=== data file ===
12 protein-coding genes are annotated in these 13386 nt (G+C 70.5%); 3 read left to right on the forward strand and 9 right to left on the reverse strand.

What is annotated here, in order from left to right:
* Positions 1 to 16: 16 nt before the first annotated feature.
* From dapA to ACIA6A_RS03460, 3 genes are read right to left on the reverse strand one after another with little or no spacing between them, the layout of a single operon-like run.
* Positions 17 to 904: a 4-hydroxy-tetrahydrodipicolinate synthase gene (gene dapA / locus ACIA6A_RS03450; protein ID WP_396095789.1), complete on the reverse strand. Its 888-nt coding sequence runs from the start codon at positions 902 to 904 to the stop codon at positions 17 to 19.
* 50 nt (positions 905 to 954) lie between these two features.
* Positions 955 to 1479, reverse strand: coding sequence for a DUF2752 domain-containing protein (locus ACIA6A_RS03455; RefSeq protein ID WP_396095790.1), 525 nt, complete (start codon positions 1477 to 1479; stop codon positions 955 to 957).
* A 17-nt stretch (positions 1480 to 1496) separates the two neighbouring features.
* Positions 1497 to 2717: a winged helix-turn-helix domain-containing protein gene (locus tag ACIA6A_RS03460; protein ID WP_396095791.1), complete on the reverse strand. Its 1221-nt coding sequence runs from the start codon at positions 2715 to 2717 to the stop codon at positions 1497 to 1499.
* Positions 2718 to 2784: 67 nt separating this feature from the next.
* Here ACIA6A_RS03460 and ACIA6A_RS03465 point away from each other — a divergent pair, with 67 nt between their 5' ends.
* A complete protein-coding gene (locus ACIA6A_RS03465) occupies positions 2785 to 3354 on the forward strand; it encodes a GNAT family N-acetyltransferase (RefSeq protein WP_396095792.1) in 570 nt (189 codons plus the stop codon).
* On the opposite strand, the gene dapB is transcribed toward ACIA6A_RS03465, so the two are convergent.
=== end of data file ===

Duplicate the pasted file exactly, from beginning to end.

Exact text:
12 protein-coding genes are annotated in these 13386 nt (G+C 70.5%); 3 read left to right on the forward strand and 9 right to left on the reverse strand.

What is annotated here, in order from left to right:
* Positions 1 to 16: 16 nt before the first annotated feature.
* From dapA to ACIA6A_RS03460, 3 genes are read right to left on the reverse strand one after another with little or no spacing between them, the layout of a single operon-like run.
* Positions 17 to 904: a 4-hydroxy-tetrahydrodipicolinate synthase gene (gene dapA / locus ACIA6A_RS03450; protein ID WP_396095789.1), complete on the reverse strand. Its 888-nt coding sequence runs from the start codon at positions 902 to 904 to the stop codon at positions 17 to 19.
* 50 nt (positions 905 to 954) lie between these two features.
* Positions 955 to 1479, reverse strand: coding sequence for a DUF2752 domain-containing protein (locus ACIA6A_RS03455; RefSeq protein ID WP_396095790.1), 525 nt, complete (start codon positions 1477 to 1479; stop codon positions 955 to 957).
* A 17-nt stretch (positions 1480 to 1496) separates the two neighbouring features.
* Positions 1497 to 2717: a winged helix-turn-helix domain-containing protein gene (locus tag ACIA6A_RS03460; protein ID WP_396095791.1), complete on the reverse strand. Its 1221-nt coding sequence runs from the start codon at positions 2715 to 2717 to the stop codon at positions 1497 to 1499.
* Positions 2718 to 2784: 67 nt separating this feature from the next.
* Here ACIA6A_RS03460 and ACIA6A_RS03465 point away from each other — a divergent pair, with 67 nt between their 5' ends.
* A complete protein-coding gene (locus ACIA6A_RS03465) occupies positions 2785 to 3354 on the forward strand; it encodes a GNAT family N-acetyltransferase (RefSeq protein WP_396095792.1) in 570 nt (189 codons plus the stop codon).
* On the opposite strand, the gene dapB is transcribed toward ACIA6A_RS03465, so the two are convergent.